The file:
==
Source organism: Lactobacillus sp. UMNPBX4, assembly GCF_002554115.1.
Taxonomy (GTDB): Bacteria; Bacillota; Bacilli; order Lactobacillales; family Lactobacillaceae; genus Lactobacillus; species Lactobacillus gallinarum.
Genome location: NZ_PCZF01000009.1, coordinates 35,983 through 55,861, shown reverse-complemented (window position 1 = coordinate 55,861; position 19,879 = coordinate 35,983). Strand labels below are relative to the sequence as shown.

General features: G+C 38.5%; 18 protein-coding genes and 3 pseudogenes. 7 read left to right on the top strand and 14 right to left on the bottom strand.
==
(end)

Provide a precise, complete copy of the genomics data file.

Source organism: Lactobacillus sp. UMNPBX4, assembly GCF_002554115.1.
Taxonomy (GTDB): Bacteria; Bacillota; Bacilli; order Lactobacillales; family Lactobacillaceae; genus Lactobacillus; species Lactobacillus gallinarum.
Genome location: NZ_PCZF01000009.1, coordinates 35,983 through 55,861, shown reverse-complemented (window position 1 = coordinate 55,861; position 19,879 = coordinate 35,983). Strand labels below are relative to the sequence as shown.

General features: G+C 38.5%; 18 protein-coding genes and 3 pseudogenes. 7 read left to right on the top strand and 14 right to left on the bottom strand.